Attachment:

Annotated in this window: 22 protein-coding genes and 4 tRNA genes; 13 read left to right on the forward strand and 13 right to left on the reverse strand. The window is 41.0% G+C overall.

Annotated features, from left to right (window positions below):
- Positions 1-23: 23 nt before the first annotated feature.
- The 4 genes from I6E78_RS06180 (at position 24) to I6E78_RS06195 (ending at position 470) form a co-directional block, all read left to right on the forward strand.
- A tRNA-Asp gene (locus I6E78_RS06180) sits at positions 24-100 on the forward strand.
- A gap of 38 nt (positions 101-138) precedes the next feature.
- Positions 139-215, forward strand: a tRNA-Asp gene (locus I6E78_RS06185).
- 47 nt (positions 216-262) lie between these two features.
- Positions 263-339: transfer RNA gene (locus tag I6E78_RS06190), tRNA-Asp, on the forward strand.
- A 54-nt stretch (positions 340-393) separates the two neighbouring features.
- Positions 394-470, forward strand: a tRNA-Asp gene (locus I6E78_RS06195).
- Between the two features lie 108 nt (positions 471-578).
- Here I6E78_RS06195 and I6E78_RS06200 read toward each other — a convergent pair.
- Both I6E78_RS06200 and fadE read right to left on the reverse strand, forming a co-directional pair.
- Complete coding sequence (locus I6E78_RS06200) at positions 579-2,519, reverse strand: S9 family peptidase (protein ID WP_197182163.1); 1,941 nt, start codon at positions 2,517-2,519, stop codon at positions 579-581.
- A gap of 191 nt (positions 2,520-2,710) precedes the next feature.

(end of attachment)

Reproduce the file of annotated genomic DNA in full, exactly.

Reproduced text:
Annotated in this window: 22 protein-coding genes and 4 tRNA genes; 13 read left to right on the forward strand and 13 right to left on the reverse strand. The window is 41.0% G+C overall.

Annotated features, from left to right (window positions below):
- Positions 1-23: 23 nt before the first annotated feature.
- The 4 genes from I6E78_RS06180 (at position 24) to I6E78_RS06195 (ending at position 470) form a co-directional block, all read left to right on the forward strand.
- A tRNA-Asp gene (locus I6E78_RS06180) sits at positions 24-100 on the forward strand.
- A gap of 38 nt (positions 101-138) precedes the next feature.
- Positions 139-215, forward strand: a tRNA-Asp gene (locus I6E78_RS06185).
- 47 nt (positions 216-262) lie between these two features.
- Positions 263-339: transfer RNA gene (locus tag I6E78_RS06190), tRNA-Asp, on the forward strand.
- A 54-nt stretch (positions 340-393) separates the two neighbouring features.
- Positions 394-470, forward strand: a tRNA-Asp gene (locus I6E78_RS06195).
- Between the two features lie 108 nt (positions 471-578).
- Here I6E78_RS06195 and I6E78_RS06200 read toward each other — a convergent pair.
- Both I6E78_RS06200 and fadE read right to left on the reverse strand, forming a co-directional pair.
- Complete coding sequence (locus I6E78_RS06200) at positions 579-2,519, reverse strand: S9 family peptidase (protein ID WP_197182163.1); 1,941 nt, start codon at positions 2,517-2,519, stop codon at positions 579-581.
- A gap of 191 nt (positions 2,520-2,710) precedes the next feature.